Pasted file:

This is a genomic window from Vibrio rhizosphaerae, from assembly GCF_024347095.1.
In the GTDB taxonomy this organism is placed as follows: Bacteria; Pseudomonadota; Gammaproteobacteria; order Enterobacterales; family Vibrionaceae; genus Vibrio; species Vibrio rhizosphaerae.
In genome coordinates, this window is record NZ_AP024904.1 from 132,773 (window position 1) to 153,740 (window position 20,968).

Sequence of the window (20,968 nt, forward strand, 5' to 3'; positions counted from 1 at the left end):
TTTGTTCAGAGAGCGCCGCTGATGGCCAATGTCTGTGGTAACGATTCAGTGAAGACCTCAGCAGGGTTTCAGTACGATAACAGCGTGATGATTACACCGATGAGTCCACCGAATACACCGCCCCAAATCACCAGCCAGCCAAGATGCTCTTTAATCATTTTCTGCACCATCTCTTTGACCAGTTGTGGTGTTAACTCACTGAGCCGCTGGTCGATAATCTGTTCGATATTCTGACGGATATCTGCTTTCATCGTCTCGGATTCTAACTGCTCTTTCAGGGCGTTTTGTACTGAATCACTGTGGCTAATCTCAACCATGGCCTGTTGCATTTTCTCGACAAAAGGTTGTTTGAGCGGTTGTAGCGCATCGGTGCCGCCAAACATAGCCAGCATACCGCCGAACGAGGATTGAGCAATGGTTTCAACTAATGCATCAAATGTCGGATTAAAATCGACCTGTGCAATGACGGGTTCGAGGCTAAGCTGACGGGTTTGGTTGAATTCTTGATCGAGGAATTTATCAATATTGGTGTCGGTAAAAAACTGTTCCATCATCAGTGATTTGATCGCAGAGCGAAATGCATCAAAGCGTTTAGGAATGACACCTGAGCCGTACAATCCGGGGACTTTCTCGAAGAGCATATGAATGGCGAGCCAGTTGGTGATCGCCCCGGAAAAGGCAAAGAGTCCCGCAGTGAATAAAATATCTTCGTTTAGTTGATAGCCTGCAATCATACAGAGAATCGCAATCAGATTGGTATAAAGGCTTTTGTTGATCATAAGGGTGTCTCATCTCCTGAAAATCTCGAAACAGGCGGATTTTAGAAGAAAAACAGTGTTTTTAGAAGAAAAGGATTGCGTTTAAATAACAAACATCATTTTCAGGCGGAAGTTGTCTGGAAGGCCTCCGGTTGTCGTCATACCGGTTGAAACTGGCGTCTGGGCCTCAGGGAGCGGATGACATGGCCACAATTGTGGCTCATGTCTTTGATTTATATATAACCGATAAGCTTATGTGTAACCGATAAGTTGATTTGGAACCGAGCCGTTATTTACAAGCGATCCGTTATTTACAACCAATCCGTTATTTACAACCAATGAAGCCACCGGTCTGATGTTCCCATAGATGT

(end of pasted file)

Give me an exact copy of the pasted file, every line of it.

This is a genomic window from Vibrio rhizosphaerae, from assembly GCF_024347095.1.
In the GTDB taxonomy this organism is placed as follows: Bacteria; Pseudomonadota; Gammaproteobacteria; order Enterobacterales; family Vibrionaceae; genus Vibrio; species Vibrio rhizosphaerae.
In genome coordinates, this window is record NZ_AP024904.1 from 132,773 (window position 1) to 153,740 (window position 20,968).

Sequence of the window (20,968 nt, forward strand, 5' to 3'; positions counted from 1 at the left end):
TTTGTTCAGAGAGCGCCGCTGATGGCCAATGTCTGTGGTAACGATTCAGTGAAGACCTCAGCAGGGTTTCAGTACGATAACAGCGTGATGATTACACCGATGAGTCCACCGAATACACCGCCCCAAATCACCAGCCAGCCAAGATGCTCTTTAATCATTTTCTGCACCATCTCTTTGACCAGTTGTGGTGTTAACTCACTGAGCCGCTGGTCGATAATCTGTTCGATATTCTGACGGATATCTGCTTTCATCGTCTCGGATTCTAACTGCTCTTTCAGGGCGTTTTGTACTGAATCACTGTGGCTAATCTCAACCATGGCCTGTTGCATTTTCTCGACAAAAGGTTGTTTGAGCGGTTGTAGCGCATCGGTGCCGCCAAACATAGCCAGCATACCGCCGAACGAGGATTGAGCAATGGTTTCAACTAATGCATCAAATGTCGGATTAAAATCGACCTGTGCAATGACGGGTTCGAGGCTAAGCTGACGGGTTTGGTTGAATTCTTGATCGAGGAATTTATCAATATTGGTGTCGGTAAAAAACTGTTCCATCATCAGTGATTTGATCGCAGAGCGAAATGCATCAAAGCGTTTAGGAATGACACCTGAGCCGTACAATCCGGGGACTTTCTCGAAGAGCATATGAATGGCGAGCCAGTTGGTGATCGCCCCGGAAAAGGCAAAGAGTCCCGCAGTGAATAAAATATCTTCGTTTAGTTGATAGCCTGCAATCATACAGAGAATCGCAATCAGATTGGTATAAAGGCTTTTGTTGATCATAAGGGTGTCTCATCTCCTGAAAATCTCGAAACAGGCGGATTTTAGAAGAAAAACAGTGTTTTTAGAAGAAAAGGATTGCGTTTAAATAACAAACATCATTTTCAGGCGGAAGTTGTCTGGAAGGCCTCCGGTTGTCGTCATACCGGTTGAAACTGGCGTCTGGGCCTCAGGGAGCGGATGACATGGCCACAATTGTGGCTCATGTCTTTGATTTATATATAACCGATAAGCTTATGTGTAACCGATAAGTTGATTTGGAACCGAGCCGTTATTTACAAGCGATCCGTTATTTACAACCAATCCGTTATTTACAACCAATGAAGCCACCGGTCTGATGTTCCCATAGATGT